Never having been to a vegan festival before, I really had no idea what to expect of my Saturday trip. Nonetheless I was rather excitable, and quite frankly couldn’t wait to be among so many fellow vegans. I wasn’t disappointed. From the very second that I walked in and saw the queue, I felt at home – part of something much bigger. It filled me with pride to see so many people trying to get into such an event, considering the daily bashings that one faces as a vegan.

The room was packed with everything you could think of – food, clothes, toiletries, cleaning products, contact lenses – you name it, it was probably there. And that was just the first venue. The festival consisted of rooms upon rooms full of stalls, as well as talks varying from ‘Why you don’t need dairy’ to ‘What Green party councillors can do for animal rights’.

It was awe-inspiring to see so many people coming together for the cause. I had never really experienced anything like it, so to be squashed in the crowd was more of a privilege than an inconvenience. On that note, it has to be said that the venue at Sachas Hotel on Tib Street wasn’t quite big enough, which eventually proved to be rather stressful and pretty sad, as apparently people were being denied entry as the venue reached capacity. Although this was a slight setback in terms of event planning, it was still incredible and really quite sobering to realise how many people cared about the cause.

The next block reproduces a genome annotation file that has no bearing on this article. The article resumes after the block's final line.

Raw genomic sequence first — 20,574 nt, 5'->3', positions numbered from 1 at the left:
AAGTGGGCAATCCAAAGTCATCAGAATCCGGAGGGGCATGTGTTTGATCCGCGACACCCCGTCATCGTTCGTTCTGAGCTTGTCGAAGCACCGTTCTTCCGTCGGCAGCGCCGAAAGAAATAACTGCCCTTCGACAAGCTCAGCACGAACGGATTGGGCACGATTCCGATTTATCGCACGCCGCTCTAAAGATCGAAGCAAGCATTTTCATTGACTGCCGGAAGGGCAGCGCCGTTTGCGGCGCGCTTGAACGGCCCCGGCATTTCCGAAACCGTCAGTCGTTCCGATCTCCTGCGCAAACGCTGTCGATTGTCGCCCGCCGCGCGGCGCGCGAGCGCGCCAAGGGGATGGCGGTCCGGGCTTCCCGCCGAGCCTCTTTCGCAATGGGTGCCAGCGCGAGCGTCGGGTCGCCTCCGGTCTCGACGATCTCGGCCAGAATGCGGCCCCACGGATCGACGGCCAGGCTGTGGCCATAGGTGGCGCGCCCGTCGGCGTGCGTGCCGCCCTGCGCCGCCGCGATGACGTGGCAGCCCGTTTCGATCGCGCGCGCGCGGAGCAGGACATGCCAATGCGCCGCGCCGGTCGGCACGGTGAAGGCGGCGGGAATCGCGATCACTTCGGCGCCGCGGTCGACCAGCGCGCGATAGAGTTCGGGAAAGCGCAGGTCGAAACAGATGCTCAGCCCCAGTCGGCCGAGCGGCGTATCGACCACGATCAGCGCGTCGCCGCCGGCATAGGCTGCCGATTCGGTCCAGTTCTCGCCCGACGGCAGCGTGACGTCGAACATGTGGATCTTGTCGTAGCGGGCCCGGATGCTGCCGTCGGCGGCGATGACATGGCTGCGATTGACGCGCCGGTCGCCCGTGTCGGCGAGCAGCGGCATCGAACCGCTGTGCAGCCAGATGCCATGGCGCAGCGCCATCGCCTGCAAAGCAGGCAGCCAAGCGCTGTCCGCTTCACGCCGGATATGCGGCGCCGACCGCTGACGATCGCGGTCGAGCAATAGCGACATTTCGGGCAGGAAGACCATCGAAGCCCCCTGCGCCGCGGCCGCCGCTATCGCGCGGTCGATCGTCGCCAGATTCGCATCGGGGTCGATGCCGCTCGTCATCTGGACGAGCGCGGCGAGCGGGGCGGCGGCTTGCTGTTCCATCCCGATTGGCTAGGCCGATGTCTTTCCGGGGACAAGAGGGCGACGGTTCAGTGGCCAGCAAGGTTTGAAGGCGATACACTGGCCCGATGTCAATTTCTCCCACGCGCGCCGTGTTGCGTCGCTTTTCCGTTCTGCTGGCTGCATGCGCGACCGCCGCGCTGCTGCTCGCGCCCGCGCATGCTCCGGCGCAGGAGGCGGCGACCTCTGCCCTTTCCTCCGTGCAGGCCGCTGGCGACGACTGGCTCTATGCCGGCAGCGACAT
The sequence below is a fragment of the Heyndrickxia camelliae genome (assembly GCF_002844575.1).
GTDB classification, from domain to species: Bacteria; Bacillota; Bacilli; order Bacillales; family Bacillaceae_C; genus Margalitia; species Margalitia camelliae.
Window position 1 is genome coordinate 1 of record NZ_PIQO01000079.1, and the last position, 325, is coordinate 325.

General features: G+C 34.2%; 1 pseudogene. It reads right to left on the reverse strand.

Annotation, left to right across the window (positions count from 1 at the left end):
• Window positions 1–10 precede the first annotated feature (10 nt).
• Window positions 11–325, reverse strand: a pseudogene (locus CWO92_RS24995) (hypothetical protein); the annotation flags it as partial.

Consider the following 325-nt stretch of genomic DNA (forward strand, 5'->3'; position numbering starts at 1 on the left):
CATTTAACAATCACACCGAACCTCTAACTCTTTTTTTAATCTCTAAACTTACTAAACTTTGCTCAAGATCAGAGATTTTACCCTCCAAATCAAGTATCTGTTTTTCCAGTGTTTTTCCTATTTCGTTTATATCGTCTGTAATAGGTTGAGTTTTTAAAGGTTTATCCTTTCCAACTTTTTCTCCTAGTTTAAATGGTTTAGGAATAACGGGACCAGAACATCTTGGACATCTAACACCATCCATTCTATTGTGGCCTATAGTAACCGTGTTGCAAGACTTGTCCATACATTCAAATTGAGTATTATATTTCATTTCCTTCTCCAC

Part of me was surprised by the size of the crowd and the other part not so much. Greater Manchester is renowned for having one of the best vegan communities in Britain, perhaps due to modern vegetarianism having been founded in Salford. There is no doubt about it that Manchester is the best northern city for vegetarian and vegan culture, as not only are there a range of vegan shops and restaurants, but even those not specifically vegan always offer vegan menu items, which certainly isn’t a universal feature and is greatly appreciated among the community.

The reason the community in Manchester is so strong could also be related to that communal nature of northerners to get together as a group. Its people want to speak and share and collaborate, and that can come out through any form – in this case, a passion for a lifestyle. It’s been the most welcoming, supportive group of people I’ve ever met.

The community continues to grow on a daily basis with the aims of educating people and bringing compassion to the forefront of conversation. As Laura Chepner, Ramsbottom’s Green MP who spoke at the event, said, “Veganism needs to stop being the elephant in the room”. Slowly but surely, we may be achieving that here in Manchester.

Sara Louise Tonge